UVic tiny house build completed, but leaves campus early

Campus Local National News Provincial
All photos by Mike Graeme, Senior Staff Writer.

“Goodbye to Tiny House #5 for the Tiny House Warriors!” reads a Facebook post by the UVic Tiny House Warriors Support Team on Oct. 24. “The house is leaving UVic today and headed to Secwepemculecw soon!”

The original plan was to have the tiny house be the central tenet of a week of decolonization and indigenization-focused workshops. But due to changing weather, volunteer burnout, and insufficient time to organize workshops, the house was moved off campus ahead of schedule.

“We were starting to struggle to cover all the [volunteer] shifts and as organizers we were also starting to have a little bit too much in terms of planning and making sure everything was covered up to the university’s conditions,” says Stacie Swain, one of the build’s head organizers.

The 16-by-seven-foot blue house was started nine days earlier and is now ready to shelter a Secwepemc family and provide a node of resistance against the Trans Mountain Pipeline project, over half of which, if built, will cross Secwepemc territory.

Catherine Wallace, lead builder of the UVic tiny house project, says it was an exhausting but energizing process.

Swain estimates over 150 volunteers helped over the course of the nine-day build.

“Every night I [would] wake up somewhere around three or four in the morning — just boom! — thinking of all these things I have to do and how we’re going to do them and how scared I am to do some of them,” she says. “But it’s good to scare yourself once in a while. It’s a challenge, not a dangerous scare, an exciting scare, an accomplishing scare.”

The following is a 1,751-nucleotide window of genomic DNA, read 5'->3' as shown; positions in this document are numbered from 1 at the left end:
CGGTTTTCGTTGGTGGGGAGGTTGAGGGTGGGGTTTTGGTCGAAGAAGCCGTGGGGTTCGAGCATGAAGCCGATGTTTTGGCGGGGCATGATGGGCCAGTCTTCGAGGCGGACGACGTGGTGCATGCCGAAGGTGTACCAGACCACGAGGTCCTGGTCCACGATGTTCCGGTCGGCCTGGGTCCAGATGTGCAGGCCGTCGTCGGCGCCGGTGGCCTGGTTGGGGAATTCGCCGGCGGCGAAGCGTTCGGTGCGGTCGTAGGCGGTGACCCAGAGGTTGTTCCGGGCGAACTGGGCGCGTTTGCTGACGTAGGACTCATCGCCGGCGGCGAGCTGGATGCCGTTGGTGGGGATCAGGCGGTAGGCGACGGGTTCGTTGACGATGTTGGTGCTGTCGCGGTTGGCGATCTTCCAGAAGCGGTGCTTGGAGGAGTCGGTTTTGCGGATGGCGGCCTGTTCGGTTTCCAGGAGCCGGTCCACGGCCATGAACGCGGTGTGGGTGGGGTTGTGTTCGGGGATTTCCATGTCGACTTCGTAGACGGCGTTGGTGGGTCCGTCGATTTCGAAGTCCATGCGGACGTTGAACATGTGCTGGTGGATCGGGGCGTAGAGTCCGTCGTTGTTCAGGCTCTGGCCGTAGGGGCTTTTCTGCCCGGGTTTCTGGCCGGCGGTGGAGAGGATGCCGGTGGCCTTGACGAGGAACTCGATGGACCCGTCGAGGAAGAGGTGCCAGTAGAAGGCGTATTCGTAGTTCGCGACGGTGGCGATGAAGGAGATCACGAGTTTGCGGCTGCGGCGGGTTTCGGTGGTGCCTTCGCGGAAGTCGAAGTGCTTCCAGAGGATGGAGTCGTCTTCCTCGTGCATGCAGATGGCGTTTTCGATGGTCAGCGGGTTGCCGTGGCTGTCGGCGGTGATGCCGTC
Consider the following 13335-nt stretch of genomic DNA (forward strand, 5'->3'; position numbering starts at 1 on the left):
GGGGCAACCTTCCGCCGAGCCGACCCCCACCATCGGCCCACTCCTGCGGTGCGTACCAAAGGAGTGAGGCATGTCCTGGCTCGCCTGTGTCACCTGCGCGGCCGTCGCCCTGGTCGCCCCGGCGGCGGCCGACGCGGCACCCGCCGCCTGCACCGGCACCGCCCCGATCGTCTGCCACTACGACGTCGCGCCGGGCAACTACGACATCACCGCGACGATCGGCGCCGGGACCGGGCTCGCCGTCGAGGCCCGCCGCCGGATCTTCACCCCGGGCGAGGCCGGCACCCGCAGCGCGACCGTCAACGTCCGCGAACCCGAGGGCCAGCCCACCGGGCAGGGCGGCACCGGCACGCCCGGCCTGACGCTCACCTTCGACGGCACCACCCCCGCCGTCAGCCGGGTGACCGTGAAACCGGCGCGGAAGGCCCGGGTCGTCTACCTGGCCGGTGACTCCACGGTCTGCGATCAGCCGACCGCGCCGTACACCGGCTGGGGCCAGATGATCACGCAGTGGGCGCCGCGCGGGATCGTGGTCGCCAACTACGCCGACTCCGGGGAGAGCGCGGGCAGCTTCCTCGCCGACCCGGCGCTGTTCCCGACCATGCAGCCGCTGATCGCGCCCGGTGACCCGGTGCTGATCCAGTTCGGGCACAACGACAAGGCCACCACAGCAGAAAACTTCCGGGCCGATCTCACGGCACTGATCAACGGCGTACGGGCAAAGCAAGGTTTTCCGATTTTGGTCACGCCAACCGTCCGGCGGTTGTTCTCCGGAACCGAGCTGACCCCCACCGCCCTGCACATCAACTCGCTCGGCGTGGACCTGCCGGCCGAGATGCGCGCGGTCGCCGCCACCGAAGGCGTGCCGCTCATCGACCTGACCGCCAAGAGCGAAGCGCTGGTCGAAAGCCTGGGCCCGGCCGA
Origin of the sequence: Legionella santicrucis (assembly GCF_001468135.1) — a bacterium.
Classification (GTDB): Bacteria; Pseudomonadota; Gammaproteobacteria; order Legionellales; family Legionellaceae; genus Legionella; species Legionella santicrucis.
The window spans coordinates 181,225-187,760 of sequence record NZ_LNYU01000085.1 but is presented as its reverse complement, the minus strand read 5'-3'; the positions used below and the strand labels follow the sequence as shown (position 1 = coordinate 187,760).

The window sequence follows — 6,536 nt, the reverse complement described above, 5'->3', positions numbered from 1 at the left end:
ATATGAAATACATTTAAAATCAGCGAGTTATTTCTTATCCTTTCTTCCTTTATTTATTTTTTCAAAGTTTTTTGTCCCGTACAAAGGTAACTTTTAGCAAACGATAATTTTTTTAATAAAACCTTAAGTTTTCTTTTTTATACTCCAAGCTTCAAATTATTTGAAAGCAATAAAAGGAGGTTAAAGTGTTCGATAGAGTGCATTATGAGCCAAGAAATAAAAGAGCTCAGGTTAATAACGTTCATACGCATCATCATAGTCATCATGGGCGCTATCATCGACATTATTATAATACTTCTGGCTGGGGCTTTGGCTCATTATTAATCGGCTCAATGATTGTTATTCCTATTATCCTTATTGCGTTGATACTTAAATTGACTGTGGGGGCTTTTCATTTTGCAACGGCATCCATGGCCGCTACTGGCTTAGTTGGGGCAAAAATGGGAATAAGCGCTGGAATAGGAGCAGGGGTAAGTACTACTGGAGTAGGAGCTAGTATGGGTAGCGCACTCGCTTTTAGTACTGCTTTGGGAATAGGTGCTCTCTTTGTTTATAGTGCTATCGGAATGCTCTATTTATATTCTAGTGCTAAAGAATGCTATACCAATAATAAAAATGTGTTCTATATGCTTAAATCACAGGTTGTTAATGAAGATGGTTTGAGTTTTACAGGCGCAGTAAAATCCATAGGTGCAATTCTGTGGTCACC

That’s not to say there wasn’t loads of support for the build, and while it may have been stress-inducing at times, it was also stress-relieving.

“I might have been stressed out about my classes or something, but whenever I came here I just felt joy at all the people doing something together in the sun,” says Emily Thiessen, another one of the build’s head organizers.

“It was great to see just how many people helped put this together. On most days we had over 10 builders at once, which I know made Catherine [Wallace] very happy.”

Swain estimates over 150 volunteers helped over the course of the nine-day build.

“This is what solidarity looks, right here”

“This is what solidarity looks, right here,” said Secwepemc traditional birth keeper Kanahus Manuel when she visited the build. Manuel was the originator of the Tiny House Warriors after being inspired by the resistance efforts against the Dakota Access Pipeline in the United States.

“This is halfway to our goal — number five tiny house here being built at UVic.”

Wallace, who has now volunteered her time and carpentry skills for two of the 10 tiny house builds, says her job is the easy one.

“[Indigenous people] are the ones on the front lines. I’m back here just building stuff. They’re out there, on the front lines, getting abused. There’s violence coming at them from all sides. So many missing and murdered women and children, so my part’s easy compared to what they’re doing,” says Wallace.

“We wouldn’t be where we are right now without the Indigenous people and what they’ve been doing and their resurgence in resisting all these terrible projects, so I am just so with them, you know, and the house is part of that. It’s their shelter.”

At time of writing, the UVic Tiny House Build is less than $1 500 short of their $15 000 fundraising goal. To donate, visit https://chuffed.org/project/tiny-house-warriors-resurgence-edition